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“Everyone needs help” Toronto hosts recruitment to bolster crisis teams

After approving the city-wide expansion of the emergency service tasked with responding to individuals in crisis, Toronto is now looking for professionals to fill its ranks and city officials held at recruitment drive to find people eager to help.

When someone is either witnessing or experiencing a mental health crisis, they can call 211 to be connected with the Toronto Community Crisis Service (TCCS), rather than putting the burden of response on the Toronto Police. A call to the service will connect someone with a trained mental health or crisis worker.

After launching in March of 2022, the service received 6,827 calls with 78 per cent of calls transferred from 911 successfully resolved without police involvement.

In its first year of operations, the TCCS received 6,827 calls for service, with 78 per cent of calls transferred from 911 successfully resolved without police involvement. In that same year, crisis teams followed up with nearly 3,000 people post-crisis and connected more than 1,100 service users to ongoing case management supports.

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Last fall, city council approved the expansion of the program, naming it the city’s fourth emergency service, along with fire, police, and paramedics. The program is budgeted to cost $26.8 million in 2024 and $34.779 million when it is fully implemented in 2026.

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Denise Andrea Campbell, the executive director of the city division overseeing the program, said at the moment about 64 per cent of the city sees coverage from crisis teams. Regional agencies act as anchor partners for the service, with the city providing the logistical support, she said.

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Campbell said the city is currently in the midst of a hiring blitz to fill the remaining ranks needed to take to the remainder of the city. “We are covering as much as we can, but within several months, I’m going to be so thrilled for the mayor to tell you that we are Toronto-wide,” she said. The city has space for 100 additional workers, including support staff and frontline workers.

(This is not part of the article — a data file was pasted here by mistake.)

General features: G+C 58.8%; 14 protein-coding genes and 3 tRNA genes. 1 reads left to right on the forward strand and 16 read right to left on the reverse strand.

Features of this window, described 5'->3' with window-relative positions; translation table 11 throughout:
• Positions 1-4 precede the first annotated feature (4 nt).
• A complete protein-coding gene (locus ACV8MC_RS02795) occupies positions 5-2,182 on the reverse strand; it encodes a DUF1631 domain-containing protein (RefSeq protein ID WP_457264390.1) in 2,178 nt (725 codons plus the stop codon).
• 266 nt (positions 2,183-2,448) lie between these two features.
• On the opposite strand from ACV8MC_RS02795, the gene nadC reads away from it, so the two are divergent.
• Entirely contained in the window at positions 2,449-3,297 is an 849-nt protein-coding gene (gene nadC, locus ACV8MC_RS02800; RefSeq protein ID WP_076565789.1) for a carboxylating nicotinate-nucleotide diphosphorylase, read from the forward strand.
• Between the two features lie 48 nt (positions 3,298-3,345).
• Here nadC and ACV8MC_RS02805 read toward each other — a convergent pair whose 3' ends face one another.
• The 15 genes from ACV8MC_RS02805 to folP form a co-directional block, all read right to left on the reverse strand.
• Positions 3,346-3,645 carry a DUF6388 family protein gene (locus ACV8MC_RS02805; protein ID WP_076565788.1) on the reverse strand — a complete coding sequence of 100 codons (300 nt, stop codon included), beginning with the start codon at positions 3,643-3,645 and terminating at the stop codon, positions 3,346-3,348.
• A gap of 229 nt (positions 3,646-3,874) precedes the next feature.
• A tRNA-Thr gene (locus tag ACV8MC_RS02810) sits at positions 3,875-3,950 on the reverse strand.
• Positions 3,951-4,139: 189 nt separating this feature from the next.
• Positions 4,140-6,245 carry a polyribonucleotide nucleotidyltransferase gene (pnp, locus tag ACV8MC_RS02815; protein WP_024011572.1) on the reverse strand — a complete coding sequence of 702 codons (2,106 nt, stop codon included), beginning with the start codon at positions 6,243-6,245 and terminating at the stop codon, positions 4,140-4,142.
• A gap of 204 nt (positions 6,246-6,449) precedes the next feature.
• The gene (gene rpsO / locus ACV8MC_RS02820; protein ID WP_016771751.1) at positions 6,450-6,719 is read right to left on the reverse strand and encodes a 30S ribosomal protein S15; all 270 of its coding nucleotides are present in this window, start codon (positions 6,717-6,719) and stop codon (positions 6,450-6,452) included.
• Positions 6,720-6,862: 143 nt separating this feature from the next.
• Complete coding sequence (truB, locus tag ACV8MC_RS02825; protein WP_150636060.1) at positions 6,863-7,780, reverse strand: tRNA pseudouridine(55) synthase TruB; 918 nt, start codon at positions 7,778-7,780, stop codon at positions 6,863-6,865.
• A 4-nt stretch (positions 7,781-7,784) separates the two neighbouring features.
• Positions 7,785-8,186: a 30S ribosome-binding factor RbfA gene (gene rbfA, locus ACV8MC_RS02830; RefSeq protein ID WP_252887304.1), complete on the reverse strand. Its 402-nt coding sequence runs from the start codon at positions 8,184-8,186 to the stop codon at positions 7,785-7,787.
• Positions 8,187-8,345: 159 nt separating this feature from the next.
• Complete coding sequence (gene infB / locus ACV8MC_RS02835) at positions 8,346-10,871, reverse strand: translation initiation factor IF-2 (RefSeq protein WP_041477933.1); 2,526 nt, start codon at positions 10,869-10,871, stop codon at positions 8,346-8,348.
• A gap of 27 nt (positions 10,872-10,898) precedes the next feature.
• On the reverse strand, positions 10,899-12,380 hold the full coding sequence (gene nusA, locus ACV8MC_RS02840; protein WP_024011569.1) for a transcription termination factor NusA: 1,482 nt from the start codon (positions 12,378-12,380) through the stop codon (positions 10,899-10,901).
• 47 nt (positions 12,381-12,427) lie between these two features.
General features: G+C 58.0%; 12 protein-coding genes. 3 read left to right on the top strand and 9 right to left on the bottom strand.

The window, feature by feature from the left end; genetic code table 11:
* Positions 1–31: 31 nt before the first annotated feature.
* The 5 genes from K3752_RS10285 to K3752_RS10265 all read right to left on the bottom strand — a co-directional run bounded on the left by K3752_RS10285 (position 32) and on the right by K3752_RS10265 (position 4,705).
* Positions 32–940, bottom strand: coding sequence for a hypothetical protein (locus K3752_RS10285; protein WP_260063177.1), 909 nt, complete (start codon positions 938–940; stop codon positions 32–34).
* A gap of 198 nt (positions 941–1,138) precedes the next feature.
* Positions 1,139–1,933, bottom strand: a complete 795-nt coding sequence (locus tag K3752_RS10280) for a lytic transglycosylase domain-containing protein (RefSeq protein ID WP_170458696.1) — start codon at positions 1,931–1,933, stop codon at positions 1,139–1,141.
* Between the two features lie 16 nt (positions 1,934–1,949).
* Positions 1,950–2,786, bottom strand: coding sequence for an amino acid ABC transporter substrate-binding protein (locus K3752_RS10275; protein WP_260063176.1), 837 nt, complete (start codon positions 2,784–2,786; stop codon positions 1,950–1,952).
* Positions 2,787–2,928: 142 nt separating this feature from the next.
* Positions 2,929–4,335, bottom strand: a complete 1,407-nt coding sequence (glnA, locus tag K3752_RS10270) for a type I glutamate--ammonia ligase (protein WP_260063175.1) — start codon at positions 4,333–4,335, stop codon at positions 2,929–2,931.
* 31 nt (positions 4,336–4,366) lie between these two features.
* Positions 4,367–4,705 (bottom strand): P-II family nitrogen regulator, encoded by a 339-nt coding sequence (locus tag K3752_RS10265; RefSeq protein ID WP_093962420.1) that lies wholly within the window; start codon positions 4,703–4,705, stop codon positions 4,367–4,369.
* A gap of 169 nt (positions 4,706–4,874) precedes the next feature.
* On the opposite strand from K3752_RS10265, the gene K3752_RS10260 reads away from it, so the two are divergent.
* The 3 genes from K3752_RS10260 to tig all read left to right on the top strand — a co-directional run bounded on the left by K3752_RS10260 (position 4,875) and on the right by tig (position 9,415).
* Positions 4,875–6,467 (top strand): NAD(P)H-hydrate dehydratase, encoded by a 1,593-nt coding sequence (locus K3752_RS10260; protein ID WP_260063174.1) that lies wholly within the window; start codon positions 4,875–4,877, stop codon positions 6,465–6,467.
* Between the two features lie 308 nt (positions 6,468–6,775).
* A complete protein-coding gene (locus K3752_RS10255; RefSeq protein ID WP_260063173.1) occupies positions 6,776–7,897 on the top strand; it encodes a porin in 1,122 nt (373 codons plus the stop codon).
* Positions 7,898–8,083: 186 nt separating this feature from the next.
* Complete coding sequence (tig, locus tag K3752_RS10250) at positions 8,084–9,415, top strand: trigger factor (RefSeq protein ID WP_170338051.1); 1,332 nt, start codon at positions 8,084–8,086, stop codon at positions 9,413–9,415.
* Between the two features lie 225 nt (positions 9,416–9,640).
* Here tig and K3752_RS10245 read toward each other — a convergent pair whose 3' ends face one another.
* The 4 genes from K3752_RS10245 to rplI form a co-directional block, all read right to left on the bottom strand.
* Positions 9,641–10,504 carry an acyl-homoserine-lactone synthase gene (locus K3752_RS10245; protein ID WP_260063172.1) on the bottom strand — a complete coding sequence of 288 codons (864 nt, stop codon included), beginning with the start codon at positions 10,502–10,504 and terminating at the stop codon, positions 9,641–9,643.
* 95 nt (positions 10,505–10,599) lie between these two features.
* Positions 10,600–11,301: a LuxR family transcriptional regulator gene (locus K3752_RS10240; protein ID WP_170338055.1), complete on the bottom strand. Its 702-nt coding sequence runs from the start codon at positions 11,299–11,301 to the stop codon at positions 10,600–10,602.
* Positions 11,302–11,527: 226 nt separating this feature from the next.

Anmol Budhiraja is a frontline crisis response specialist with one of the anchor agencies, he said what inspires his work is knowing that if he ever needs help, someone will be there for him. “Everyone needs help one day,” he said. “I want to make sure if it’s tomorrow, me, I want to make sure someone will be there to listen to me.”

The work also includes following up with people after an initial crisis call to make sure they’re continuing to get support. Post-crisis case manager Ron Stoddart said he hears firsthand from clients how the service works better than a general call to the police.

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“I would say seven, maybe eight times out of 10, the clients are appreciative of someone who either looks like them or can really understand them coming into their home or into their place,” Stoddart said.

Both Campbell and Mayor Olivia Chow said if someone needs help and isn’t in one of the areas of the city directly served by the program, they can still call 211 for support. When the program is completely staffed up, Campbell added that response times will significantly improve in all regions of Toronto.

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